Guillain-Barré Syndrome and Vaccines
Guillain-Barré syndrome (GBS) is a rare disorder where the body’s immune system damages nerve. The damage to the nerves causes muscle weakness and sometimes paralysis. While its cause is not fully understood, the syndrome often follows infection with a virus or bacteria. Each year in the United States, an estimated 3,000 to 6,000 people develop GBS. Most people fully recover from GBS, but some have permanent nerve damage.
GBS is rare.
Anyone can develop GBS, but people older than 50 are at greatest risk. About two-thirds of people with GBS were sick with diarrhea or respiratory illness days or weeks before developing symptoms. Infection with the bacteria Campylobacter jejuni, which causes gastroenteritis (including symptoms of nausea, vomiting and diarrhea), is one of the most common risk factors for GBS. People also can develop GBS after having the flu or other infections such as cytomegalovirus and Epstein-Barr virus. On very rare occasions, people develop GBS in the days or weeks after getting a vaccination.
To study whether a new vaccine might be causing GBS, CDC compares the usual rate of GBS to the observed rate of GBS in vaccinated people. This helps to determine whether a vaccine could be causing more cases.
GBS and the link to flu vaccine
In response to a potential pandemic strain of a flu virus in 1976, there was a national campaign for people to get the swine flu vaccination. Over 45 million people were vaccinated and there were increased reports of GBS following vaccination. Those who received the 1976 swine flu vaccine had a slight increased risk for developing GBS of approximately one additional case of GBS for every 100,000 people who got the swine flu vaccine. Scientists have several theories about the cause, but the exact reason for this link remains unknown.
CDC monitors GBS cases during each flu season. From data collected, the association between seasonal flu vaccine and GBS has been found to vary from season to season. When there has been an increased risk, it has consistently been in the range of 1-2 additional GBS cases per million flu vaccine doses administered.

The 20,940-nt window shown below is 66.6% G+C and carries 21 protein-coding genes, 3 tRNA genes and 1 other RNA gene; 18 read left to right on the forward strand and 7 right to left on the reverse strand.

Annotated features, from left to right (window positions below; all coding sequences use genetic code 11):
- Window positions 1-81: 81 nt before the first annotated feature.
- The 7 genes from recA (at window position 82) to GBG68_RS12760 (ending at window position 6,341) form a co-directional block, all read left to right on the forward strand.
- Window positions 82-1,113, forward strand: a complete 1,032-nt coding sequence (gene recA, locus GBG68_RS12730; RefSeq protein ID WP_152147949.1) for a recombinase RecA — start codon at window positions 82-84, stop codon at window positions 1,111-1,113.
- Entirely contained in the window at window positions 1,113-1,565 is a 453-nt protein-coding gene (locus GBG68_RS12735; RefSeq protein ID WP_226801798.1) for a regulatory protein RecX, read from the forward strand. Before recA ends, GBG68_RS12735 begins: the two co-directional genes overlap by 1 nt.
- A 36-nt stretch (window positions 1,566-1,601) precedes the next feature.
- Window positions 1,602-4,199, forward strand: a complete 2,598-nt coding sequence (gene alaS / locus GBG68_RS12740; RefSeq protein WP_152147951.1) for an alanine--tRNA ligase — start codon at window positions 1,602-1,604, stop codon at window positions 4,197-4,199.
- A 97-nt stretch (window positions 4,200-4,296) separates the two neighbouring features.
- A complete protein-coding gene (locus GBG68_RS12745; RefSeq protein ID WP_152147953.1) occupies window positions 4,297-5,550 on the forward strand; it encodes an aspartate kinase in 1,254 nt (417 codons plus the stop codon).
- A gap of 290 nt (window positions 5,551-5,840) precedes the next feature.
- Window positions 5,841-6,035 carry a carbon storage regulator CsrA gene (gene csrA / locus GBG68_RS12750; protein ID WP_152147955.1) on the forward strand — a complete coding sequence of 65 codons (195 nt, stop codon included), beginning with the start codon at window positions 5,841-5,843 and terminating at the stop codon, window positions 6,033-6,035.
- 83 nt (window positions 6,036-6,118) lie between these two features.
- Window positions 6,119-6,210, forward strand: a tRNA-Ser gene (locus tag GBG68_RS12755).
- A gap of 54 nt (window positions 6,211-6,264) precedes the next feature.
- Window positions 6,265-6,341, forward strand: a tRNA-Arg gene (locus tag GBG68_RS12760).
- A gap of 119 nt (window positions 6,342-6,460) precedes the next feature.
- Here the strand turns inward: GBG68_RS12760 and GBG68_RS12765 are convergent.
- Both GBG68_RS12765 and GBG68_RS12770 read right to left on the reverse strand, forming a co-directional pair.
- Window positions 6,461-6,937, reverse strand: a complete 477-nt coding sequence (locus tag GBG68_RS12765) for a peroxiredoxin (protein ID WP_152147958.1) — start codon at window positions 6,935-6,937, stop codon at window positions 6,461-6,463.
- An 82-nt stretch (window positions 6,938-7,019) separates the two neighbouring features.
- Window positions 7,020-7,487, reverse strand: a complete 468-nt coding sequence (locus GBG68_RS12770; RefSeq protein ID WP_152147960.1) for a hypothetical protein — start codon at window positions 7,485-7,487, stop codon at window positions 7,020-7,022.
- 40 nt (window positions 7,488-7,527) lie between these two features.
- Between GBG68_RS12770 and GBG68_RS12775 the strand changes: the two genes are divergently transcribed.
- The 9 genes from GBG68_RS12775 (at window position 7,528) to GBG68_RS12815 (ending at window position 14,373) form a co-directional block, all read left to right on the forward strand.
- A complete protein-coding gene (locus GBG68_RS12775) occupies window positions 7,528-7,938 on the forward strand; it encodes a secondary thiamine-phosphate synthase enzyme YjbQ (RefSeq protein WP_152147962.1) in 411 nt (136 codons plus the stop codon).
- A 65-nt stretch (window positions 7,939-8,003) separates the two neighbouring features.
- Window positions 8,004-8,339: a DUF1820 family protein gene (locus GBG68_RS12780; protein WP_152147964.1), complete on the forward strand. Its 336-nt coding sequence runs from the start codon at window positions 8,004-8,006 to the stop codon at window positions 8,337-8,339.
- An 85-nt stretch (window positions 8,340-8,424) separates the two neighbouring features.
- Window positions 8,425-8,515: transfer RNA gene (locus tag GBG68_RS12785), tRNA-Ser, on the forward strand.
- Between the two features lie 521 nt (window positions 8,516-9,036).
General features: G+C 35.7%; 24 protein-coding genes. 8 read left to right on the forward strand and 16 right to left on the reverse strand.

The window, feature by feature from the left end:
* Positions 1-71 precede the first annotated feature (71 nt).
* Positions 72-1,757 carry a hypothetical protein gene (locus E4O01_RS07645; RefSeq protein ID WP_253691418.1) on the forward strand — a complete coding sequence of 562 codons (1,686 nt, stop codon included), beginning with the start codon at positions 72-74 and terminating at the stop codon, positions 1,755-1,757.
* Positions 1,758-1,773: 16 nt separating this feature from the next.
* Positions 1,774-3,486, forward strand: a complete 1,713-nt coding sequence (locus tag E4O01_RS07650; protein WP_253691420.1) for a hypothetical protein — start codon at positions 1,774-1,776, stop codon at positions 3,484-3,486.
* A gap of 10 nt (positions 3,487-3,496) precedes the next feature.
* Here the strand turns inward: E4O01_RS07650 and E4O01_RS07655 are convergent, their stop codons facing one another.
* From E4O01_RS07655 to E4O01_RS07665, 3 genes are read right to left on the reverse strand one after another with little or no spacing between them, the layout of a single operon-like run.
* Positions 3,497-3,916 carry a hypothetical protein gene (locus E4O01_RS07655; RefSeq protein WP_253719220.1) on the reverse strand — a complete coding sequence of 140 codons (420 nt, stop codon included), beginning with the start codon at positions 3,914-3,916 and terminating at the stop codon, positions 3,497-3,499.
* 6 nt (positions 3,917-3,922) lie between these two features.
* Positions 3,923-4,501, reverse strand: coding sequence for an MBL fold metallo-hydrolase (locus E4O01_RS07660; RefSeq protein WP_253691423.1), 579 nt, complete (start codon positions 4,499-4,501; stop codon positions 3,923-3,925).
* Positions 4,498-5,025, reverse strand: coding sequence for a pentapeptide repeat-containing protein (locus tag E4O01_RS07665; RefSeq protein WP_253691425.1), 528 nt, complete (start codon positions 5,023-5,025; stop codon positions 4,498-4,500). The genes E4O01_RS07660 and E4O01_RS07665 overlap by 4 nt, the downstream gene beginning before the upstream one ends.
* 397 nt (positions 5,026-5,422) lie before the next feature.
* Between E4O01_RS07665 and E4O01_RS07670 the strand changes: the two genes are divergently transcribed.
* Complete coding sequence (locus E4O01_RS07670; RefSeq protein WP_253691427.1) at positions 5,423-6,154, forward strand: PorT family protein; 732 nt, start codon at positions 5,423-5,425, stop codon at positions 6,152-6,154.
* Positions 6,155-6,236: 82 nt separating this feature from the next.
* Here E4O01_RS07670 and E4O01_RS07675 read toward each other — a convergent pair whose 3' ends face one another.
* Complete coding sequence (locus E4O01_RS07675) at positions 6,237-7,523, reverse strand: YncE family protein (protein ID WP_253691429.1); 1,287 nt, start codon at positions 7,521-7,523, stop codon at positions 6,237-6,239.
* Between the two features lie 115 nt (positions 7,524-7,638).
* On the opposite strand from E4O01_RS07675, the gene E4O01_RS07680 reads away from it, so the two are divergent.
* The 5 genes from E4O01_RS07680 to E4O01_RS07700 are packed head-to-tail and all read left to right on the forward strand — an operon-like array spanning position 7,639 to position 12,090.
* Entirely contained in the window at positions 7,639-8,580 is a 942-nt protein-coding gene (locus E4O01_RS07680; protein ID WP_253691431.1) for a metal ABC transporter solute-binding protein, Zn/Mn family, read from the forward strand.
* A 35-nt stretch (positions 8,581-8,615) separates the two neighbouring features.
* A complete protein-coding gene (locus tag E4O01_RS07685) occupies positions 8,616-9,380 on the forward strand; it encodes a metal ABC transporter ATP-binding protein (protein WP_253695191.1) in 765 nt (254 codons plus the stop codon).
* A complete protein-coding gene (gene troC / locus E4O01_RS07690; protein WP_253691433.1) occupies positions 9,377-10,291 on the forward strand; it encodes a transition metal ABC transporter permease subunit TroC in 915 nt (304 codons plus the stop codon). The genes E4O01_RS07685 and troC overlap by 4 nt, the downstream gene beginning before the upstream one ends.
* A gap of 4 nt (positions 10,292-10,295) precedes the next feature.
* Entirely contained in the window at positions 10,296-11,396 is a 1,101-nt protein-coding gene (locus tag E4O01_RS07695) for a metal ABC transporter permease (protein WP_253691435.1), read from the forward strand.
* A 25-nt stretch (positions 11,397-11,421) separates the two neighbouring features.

Additional studies have been conducted on the risk of GBS following flu vaccination. Results of these studies suggest that it is more likely that a person will get GBS after getting the flu than after vaccination. It is important to keep in mind flu infection can potentially cause severe illness and death. The best way to prevent flu infection and its complications is to get the flu vaccine.
CDC and the Food and Drug Administration (FDA) are committed to ensuring that all vaccines are as safe as possible. Once vaccines are licensed in the United States, they are continuously monitored through several safety systems and programs. Learn more about the nation’s vaccine safety efforts.
GBS and COVID-19 vaccines
CDC monitors multiple vaccine safety systems to determine if GBS is occurring more among those who are vaccinated than the general rate of GBS in the population.
Recent CDC studies based on data from the Vaccine Safety Datalink (VSD) and the Vaccine Adverse Event Reporting System (VAERS) have found evidence suggesting an increased risk of GBS among adults 18 years and older after J&J/Janssen COVID-19 vaccination but not after Pfizer-BioNTech or Moderna COVID-19 vaccination. CDC will continue to monitor for and evaluate reports of GBS occurring after COVID-19 vaccination and will share more information as it becomes available.
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